The gases and particles injected by the PyroCbs were advected by the prevailing westerly winds in the lower stratosphere. The patches of smoke dispersed across all of the Southern hemisphere extratropics in less than two weeks with the fastest patches returning back over Australia by 13 January 2020, whereas the carbon-rich core remained bounded within midlatitudes as shown in Fig. 2. During the following months, most of the particulate material dwelled in the lower stratosphere, the larger and heavier particles sedimented to lower altitudes while the carbon-rich fraction ascended from 15 to 35 km due to solar heating of black carbon (Supplementary Fig. 1).

Radiative forcing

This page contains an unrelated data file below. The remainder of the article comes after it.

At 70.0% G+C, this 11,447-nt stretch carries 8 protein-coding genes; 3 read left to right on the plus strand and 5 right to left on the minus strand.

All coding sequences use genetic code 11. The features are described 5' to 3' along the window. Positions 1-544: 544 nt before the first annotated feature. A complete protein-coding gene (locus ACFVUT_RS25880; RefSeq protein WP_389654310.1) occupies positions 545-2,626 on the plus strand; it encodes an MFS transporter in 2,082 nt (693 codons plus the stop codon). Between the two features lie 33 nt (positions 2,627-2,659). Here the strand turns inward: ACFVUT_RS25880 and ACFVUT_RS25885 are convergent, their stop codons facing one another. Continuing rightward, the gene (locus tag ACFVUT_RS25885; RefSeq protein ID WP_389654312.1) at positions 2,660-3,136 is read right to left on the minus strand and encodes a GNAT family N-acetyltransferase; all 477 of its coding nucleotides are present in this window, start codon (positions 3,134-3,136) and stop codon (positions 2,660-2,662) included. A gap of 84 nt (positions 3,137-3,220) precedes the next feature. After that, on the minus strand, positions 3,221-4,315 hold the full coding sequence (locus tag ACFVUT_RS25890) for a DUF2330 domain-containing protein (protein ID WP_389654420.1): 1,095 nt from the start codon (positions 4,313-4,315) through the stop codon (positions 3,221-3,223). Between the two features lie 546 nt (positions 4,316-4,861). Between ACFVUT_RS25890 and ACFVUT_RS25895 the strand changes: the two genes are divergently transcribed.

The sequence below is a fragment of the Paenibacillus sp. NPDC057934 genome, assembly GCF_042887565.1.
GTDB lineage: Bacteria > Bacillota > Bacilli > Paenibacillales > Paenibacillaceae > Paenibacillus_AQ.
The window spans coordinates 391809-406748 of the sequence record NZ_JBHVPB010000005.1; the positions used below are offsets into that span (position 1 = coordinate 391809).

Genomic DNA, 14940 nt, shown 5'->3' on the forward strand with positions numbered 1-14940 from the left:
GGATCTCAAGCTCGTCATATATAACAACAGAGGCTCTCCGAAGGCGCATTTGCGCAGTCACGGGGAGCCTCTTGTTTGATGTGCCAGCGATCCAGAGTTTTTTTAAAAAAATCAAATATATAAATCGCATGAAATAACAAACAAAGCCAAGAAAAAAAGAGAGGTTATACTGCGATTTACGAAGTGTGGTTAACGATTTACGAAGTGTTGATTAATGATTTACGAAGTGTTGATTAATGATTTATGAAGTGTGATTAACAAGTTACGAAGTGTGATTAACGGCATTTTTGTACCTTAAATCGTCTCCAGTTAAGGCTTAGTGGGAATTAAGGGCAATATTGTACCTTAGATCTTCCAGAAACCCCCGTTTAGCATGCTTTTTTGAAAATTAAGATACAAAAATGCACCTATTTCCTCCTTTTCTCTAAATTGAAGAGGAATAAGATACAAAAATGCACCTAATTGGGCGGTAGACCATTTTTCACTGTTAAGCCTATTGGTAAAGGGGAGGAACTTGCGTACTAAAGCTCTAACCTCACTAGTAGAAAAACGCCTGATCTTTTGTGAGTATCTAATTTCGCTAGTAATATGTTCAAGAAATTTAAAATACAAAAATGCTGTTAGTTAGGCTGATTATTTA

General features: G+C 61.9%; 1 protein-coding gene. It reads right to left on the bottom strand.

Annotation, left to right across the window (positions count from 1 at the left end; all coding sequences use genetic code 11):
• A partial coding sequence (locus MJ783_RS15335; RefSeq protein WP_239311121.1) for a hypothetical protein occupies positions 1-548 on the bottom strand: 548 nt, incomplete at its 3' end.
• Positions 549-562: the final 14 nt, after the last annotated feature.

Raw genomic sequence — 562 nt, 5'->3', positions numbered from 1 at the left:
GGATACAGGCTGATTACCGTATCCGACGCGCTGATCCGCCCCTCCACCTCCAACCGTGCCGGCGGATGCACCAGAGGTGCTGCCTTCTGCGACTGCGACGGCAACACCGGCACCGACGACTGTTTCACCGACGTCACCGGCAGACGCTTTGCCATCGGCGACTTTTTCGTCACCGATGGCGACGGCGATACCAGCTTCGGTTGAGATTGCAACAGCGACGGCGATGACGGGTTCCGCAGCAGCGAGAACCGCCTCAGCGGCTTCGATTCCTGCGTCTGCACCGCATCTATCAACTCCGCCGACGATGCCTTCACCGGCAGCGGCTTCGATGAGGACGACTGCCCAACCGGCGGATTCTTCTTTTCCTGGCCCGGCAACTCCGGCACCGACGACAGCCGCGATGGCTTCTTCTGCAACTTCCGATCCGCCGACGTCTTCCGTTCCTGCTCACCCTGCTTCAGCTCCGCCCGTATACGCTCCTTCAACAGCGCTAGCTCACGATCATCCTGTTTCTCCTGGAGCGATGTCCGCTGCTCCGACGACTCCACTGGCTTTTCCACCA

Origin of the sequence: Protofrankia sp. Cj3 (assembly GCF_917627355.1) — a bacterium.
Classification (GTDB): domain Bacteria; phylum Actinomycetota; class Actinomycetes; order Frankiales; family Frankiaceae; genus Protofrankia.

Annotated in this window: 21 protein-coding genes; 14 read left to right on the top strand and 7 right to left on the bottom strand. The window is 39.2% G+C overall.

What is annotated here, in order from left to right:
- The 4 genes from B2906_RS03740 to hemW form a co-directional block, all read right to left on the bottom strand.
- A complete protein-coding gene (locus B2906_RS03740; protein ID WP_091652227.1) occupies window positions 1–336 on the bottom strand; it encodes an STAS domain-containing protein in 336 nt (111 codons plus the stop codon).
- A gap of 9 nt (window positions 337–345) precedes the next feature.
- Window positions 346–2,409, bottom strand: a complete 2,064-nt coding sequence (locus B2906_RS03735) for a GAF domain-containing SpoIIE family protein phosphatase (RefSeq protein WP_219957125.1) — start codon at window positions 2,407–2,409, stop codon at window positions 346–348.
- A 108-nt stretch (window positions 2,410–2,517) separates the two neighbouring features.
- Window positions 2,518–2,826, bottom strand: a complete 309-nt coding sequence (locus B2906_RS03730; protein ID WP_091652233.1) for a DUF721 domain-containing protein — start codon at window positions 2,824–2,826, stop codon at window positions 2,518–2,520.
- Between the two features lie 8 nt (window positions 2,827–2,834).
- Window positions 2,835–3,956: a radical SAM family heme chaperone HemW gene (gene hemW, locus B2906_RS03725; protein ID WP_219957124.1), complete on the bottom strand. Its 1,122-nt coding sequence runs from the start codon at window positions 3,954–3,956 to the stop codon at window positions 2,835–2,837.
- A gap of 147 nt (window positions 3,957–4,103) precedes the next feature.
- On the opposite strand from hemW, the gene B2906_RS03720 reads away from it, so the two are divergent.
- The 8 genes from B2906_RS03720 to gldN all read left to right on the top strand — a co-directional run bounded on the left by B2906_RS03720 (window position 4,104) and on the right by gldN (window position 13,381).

The large amount of aerosols produced a significant radiative forcing (RF), which we quantified using explicit radiative transfer modelling based on the measured aerosol optical properties (Supplementary notes 1). In the latitude band between 25 and 60° S, an average cloud-free reference monthly radiative forcing as large as about −1.0 W/m2 at the top of the atmosphere (TOA) and −3.0 W/m2 at the surface is found in February 2020 (Supplementary Fig. 2). This can be attributed to perturbation to the stratospheric aerosol layer by the Australian fires plumes. The area-weighted global-equivalent cloud-free RF is estimated (Supplementary Table 1) to values as large as −0.31 ± 0.09 W/m2 (TOA) and −0.98 ± 0.17 W/m2 (at the surface). It is important to notice that these estimations don’t take the presence of clouds into account and are to be taken as purely reference values. For typical average cloud cover in the area affected by the plume15, the surface all-sky RF can be reduced to ~50% and the TOA all-sky RF to ~30–50% of the clear-sky RF estimations16 (see Supplementary notes 1 for details). From the perspective of the stratospheric aerosol layer perturbation, the global TOA RF produced by the Australian fires 2019/2020 is larger than the RF produced by all documented wildfire events and of the same order of magnitude of moderate volcanic eruptions during the last three decades (that have an integrated effect estimated at17 −0.19 ± 0.09 W/m2, or smaller18). In contrast to the non-absorbing volcanic sulphates, the carbonaceous wildfire aerosols absorb the incoming solar radiation, leading to yet more substantial radiative forcing at the surface, due to the additional large amount of energy absorbed in the plume. This can be linked to the ascent of a smoke cloud in the stratosphere, which is dicussed in the next section.